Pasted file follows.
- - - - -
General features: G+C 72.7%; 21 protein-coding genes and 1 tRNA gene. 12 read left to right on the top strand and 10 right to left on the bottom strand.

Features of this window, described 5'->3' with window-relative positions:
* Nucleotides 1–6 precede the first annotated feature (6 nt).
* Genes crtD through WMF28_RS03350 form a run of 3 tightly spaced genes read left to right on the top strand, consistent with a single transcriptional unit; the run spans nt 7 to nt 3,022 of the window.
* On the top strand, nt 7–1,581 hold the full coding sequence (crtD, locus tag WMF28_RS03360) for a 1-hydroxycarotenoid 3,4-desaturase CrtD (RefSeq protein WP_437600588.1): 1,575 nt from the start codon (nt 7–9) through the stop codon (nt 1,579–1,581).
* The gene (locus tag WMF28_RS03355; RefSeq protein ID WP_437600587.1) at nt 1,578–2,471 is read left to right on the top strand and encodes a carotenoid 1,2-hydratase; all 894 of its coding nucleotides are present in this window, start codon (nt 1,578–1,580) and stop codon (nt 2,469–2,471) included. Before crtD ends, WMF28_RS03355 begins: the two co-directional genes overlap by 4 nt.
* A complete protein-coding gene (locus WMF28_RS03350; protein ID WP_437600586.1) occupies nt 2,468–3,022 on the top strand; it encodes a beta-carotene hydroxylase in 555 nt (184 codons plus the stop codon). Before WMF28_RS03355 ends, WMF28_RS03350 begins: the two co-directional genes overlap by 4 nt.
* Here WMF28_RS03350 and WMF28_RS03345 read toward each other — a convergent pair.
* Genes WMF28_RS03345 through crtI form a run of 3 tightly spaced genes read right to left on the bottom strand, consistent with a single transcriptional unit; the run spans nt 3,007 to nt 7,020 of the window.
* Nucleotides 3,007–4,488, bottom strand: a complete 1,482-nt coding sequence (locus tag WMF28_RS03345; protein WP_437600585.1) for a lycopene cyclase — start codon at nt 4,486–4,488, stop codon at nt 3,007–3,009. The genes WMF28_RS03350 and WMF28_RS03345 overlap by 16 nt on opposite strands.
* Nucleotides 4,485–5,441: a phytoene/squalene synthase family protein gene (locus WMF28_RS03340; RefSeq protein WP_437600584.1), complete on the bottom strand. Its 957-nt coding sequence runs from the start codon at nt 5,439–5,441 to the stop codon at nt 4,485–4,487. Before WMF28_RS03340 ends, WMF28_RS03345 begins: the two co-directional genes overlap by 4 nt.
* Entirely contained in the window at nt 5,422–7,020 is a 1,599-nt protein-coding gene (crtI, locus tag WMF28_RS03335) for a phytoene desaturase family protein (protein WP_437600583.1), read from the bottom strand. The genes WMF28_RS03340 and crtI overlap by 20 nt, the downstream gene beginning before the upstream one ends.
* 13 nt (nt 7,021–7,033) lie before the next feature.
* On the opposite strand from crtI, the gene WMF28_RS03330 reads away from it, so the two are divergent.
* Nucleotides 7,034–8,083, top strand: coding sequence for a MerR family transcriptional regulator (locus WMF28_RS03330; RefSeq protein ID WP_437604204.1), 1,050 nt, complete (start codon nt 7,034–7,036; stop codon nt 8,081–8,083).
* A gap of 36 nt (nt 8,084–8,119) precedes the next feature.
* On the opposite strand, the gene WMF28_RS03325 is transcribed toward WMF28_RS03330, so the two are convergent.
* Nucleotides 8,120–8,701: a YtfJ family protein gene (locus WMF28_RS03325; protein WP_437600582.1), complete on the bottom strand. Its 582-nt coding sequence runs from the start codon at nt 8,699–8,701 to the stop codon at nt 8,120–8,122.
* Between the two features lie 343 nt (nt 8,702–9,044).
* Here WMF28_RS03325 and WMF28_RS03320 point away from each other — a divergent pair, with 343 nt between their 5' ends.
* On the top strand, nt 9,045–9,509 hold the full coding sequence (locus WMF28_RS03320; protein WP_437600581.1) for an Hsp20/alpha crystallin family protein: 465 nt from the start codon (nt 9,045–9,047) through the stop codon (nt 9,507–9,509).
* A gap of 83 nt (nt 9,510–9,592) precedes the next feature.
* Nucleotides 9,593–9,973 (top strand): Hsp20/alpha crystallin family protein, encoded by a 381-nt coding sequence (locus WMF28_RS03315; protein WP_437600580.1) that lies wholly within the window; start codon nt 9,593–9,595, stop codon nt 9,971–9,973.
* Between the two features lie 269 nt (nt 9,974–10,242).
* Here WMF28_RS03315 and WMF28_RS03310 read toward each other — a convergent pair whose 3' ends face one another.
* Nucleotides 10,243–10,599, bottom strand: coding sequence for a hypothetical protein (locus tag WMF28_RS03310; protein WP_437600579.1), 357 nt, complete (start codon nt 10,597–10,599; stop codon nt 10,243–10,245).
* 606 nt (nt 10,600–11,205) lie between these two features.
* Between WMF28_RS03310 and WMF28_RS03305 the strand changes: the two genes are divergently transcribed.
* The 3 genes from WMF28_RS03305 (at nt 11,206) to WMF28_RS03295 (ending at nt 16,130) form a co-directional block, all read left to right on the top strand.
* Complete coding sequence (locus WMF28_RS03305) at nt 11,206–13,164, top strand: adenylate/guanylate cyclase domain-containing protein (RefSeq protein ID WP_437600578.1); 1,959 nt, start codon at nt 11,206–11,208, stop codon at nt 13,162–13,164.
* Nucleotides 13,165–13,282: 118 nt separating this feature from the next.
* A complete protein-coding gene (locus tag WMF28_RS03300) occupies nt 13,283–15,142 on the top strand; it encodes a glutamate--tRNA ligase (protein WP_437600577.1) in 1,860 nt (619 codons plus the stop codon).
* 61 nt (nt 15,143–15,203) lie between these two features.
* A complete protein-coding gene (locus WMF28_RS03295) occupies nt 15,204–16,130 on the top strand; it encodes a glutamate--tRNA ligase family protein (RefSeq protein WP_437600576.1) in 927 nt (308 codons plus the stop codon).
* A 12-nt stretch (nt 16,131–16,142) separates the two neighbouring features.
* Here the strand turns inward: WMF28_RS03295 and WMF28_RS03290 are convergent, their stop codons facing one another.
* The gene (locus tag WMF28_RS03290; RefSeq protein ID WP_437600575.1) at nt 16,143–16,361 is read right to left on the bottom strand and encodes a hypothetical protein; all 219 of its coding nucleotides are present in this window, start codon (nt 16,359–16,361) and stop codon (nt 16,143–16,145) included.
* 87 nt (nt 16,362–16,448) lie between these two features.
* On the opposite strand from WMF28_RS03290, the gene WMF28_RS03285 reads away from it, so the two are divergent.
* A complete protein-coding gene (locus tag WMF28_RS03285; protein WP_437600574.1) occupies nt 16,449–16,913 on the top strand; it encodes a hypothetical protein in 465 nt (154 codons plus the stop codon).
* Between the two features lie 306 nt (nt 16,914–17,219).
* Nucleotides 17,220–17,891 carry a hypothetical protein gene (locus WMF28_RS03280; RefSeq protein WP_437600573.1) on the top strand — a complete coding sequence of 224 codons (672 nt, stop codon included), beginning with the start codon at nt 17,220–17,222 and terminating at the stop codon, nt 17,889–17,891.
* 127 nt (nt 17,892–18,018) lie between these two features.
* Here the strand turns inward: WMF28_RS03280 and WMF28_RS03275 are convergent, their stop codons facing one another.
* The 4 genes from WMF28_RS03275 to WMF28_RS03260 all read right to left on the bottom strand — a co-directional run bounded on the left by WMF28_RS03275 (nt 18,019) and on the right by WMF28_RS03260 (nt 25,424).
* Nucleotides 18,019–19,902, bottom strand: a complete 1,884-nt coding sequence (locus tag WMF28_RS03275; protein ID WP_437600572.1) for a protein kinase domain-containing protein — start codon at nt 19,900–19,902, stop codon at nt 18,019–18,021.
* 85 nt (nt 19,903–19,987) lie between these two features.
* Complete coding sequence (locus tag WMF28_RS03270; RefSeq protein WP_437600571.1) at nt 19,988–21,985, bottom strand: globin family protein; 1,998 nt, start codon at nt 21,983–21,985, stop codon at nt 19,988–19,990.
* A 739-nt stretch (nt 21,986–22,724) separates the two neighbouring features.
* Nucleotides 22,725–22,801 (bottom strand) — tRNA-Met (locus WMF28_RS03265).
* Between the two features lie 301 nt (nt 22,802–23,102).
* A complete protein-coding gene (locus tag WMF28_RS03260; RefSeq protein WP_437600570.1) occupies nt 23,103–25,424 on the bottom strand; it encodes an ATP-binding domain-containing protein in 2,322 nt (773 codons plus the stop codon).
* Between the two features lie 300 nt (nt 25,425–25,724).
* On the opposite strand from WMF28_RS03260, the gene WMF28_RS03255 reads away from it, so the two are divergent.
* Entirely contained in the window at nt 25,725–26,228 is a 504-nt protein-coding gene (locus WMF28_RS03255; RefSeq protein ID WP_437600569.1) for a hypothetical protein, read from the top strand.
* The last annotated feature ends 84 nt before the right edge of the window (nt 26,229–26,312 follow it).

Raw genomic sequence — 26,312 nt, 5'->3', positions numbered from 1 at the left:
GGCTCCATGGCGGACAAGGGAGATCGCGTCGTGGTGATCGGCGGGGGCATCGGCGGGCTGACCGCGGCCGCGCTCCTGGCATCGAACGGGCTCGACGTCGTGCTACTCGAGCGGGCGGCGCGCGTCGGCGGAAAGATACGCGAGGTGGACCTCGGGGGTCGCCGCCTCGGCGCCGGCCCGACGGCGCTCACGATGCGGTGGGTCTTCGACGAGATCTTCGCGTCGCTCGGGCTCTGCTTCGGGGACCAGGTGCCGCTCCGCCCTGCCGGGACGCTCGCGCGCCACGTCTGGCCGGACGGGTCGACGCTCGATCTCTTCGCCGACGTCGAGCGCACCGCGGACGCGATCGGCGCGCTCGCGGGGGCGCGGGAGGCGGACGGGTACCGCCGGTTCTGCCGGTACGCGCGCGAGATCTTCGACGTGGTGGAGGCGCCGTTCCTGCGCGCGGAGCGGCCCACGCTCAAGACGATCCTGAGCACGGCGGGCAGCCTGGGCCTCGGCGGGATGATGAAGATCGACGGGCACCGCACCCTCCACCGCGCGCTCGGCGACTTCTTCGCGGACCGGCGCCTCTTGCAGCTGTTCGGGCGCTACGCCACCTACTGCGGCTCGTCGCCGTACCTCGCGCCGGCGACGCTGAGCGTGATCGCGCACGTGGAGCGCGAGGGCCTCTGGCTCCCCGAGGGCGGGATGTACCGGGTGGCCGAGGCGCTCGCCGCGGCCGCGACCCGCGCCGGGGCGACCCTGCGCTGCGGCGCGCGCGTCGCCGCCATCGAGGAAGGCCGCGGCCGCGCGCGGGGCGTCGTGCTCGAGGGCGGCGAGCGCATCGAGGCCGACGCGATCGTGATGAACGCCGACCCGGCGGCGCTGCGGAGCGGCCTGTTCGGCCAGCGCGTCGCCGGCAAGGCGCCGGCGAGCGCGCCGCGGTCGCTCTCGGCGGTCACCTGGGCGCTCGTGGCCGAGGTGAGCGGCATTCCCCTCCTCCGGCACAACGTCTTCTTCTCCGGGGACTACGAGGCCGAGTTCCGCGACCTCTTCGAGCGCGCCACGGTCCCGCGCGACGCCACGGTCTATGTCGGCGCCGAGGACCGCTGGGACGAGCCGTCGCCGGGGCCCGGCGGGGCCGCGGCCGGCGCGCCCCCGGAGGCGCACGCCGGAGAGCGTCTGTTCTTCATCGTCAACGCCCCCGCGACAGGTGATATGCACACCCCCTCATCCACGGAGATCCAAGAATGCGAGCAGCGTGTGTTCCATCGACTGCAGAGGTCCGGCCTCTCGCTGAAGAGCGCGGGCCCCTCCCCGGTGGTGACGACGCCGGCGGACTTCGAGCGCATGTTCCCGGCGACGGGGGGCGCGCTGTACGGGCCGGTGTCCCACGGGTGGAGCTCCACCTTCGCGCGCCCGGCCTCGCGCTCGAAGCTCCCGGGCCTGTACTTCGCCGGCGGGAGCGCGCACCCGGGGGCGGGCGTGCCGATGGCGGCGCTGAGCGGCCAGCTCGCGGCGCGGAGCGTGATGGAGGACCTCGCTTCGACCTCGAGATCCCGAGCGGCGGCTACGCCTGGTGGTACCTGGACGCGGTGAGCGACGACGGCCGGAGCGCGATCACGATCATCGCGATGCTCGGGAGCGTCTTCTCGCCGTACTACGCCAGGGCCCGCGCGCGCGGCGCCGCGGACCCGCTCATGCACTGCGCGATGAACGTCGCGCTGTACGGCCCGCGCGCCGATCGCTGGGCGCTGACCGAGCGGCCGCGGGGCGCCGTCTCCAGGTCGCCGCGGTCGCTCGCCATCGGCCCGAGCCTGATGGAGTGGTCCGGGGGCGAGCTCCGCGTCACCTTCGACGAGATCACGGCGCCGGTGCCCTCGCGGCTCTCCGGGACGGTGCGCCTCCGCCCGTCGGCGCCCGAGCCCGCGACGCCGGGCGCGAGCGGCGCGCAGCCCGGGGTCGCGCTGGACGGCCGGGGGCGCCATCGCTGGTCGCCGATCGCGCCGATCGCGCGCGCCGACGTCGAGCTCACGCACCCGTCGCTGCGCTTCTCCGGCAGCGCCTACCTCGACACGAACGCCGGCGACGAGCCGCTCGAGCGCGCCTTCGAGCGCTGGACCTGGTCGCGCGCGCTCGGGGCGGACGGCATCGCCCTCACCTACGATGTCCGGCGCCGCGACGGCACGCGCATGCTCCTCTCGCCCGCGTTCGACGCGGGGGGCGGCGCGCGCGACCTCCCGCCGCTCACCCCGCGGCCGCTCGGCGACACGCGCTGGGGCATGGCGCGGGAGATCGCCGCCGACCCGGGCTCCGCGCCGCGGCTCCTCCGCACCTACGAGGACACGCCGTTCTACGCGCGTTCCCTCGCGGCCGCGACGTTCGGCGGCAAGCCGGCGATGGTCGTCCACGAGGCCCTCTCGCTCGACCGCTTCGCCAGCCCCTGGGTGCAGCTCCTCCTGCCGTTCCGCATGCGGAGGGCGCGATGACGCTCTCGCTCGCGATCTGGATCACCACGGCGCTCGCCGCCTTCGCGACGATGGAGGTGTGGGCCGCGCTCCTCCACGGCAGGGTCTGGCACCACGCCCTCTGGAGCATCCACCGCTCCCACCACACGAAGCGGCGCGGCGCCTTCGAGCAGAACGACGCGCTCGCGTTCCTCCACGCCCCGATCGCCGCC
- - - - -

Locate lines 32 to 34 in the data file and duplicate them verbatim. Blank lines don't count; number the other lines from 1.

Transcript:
* A complete protein-coding gene (locus tag WMF28_RS03300) occupies nt 13,283–15,142 on the top strand; it encodes a glutamate--tRNA ligase (protein WP_437600577.1) in 1,860 nt (619 codons plus the stop codon).
* 61 nt (nt 15,143–15,203) lie between these two features.
* A complete protein-coding gene (locus WMF28_RS03295) occupies nt 15,204–16,130 on the top strand; it encodes a glutamate--tRNA ligase family protein (RefSeq protein WP_437600576.1) in 927 nt (308 codons plus the stop codon).